By Emily Schmall
New York Times
Upon their discovery that certain bacterial compounds kill fungus, scientists at a German research institute were reminded of lethal action of a Hollywood proportion: specifically, Keanu Reeves in his starring role in the thriller franchise “John Wick.”
The compounds, which the researchers called “keanumycins,” withered away both fungi harmful to plants and humans with deadly precision.
“Keanu Reeves plays many iconic roles in which he is extremely efficient in ‘inactivating’ his enemies. The keanumycins do the same with fungi,” said Dr. Pierre Stallforth, one of the researchers and a professor of paleobiotechnology at Leibniz Institute for Natural Product Research and Infection Biology in Jena, Germany.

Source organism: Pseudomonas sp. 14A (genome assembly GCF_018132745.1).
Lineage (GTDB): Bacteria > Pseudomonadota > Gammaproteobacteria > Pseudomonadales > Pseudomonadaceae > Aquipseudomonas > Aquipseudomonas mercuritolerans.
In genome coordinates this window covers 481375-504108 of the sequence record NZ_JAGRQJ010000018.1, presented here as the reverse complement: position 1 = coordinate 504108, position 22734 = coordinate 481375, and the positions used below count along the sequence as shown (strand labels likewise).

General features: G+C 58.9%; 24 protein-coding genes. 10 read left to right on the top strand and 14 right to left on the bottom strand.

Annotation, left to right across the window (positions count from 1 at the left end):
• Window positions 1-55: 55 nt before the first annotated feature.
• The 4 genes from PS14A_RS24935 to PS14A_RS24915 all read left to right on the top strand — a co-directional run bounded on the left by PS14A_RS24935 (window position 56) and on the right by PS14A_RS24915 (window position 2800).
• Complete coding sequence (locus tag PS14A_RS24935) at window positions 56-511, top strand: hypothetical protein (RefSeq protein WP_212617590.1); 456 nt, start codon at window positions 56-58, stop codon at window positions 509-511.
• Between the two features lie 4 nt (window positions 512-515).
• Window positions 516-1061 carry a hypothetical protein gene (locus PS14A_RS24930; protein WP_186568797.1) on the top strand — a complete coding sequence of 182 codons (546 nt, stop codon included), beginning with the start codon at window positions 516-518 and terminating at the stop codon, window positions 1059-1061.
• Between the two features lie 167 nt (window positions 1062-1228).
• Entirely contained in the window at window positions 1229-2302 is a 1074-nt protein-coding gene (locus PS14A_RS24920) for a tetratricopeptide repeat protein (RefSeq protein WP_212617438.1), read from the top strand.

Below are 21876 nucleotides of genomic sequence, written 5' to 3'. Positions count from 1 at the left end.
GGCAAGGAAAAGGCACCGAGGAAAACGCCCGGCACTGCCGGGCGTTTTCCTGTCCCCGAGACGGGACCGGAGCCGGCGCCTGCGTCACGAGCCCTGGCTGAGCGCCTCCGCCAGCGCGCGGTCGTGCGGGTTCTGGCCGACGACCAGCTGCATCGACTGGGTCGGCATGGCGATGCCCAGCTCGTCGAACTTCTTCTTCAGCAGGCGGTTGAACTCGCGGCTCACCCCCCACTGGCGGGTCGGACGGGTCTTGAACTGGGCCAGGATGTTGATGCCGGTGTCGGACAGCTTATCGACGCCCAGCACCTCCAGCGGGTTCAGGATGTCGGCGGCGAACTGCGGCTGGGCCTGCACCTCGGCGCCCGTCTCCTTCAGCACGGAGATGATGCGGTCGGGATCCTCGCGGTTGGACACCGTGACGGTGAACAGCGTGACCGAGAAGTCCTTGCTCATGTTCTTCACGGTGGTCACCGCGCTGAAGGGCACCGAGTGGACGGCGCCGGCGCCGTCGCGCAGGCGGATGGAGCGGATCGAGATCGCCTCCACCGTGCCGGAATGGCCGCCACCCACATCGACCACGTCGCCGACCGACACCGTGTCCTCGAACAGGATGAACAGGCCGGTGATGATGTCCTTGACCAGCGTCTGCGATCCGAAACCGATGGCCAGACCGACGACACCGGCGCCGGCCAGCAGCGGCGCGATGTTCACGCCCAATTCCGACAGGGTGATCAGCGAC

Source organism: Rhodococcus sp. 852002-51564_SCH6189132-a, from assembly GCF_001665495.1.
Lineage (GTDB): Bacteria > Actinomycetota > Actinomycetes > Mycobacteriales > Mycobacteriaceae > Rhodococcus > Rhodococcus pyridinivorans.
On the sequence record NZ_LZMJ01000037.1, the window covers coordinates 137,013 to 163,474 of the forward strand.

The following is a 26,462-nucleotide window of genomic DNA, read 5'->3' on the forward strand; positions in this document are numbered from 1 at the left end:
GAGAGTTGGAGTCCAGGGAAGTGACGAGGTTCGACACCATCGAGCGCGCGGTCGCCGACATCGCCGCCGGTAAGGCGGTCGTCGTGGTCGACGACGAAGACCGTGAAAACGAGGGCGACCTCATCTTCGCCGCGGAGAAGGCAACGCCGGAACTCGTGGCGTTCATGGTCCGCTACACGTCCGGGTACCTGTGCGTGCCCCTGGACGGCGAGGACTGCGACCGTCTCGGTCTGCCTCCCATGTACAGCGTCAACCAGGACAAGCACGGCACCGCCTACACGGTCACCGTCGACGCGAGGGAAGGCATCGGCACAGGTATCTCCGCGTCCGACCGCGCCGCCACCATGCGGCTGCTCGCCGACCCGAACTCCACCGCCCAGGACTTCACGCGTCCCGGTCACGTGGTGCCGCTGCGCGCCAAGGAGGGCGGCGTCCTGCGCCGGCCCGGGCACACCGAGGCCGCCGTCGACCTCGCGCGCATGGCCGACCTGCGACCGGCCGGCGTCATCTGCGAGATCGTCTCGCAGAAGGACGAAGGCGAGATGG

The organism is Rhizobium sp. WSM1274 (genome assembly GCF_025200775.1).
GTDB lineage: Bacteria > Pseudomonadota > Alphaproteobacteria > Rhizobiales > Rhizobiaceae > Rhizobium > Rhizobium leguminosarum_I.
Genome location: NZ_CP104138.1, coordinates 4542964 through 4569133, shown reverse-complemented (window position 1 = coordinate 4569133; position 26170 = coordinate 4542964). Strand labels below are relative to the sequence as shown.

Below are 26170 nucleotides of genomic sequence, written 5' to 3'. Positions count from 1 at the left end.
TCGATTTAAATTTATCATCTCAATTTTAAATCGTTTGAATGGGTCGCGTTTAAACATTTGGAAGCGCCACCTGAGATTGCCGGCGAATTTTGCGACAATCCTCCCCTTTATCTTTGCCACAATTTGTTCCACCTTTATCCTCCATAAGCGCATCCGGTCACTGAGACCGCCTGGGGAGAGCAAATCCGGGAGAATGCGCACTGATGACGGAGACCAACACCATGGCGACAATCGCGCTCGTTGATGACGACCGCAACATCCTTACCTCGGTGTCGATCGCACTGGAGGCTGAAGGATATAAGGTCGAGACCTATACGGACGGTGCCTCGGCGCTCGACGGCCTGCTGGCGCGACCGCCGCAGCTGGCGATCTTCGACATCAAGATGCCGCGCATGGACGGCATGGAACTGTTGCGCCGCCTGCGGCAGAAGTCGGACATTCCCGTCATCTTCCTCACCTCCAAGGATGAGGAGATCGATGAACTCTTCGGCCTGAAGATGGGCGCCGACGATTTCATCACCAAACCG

A publicist for Reeves did not immediately respond to a request for comment. The entertainment company Lionsgate, the distributor of the “John Wick” films, held a question-and-answer forum on Reddit with Reeves over the weekend, in which he described his reaction to the discovery named after him.
“They should’ve called it John Wick,” he said. “But that’s pretty cool … and surreal for me. But thanks, scientist people! Good luck, and thank you for helping us.”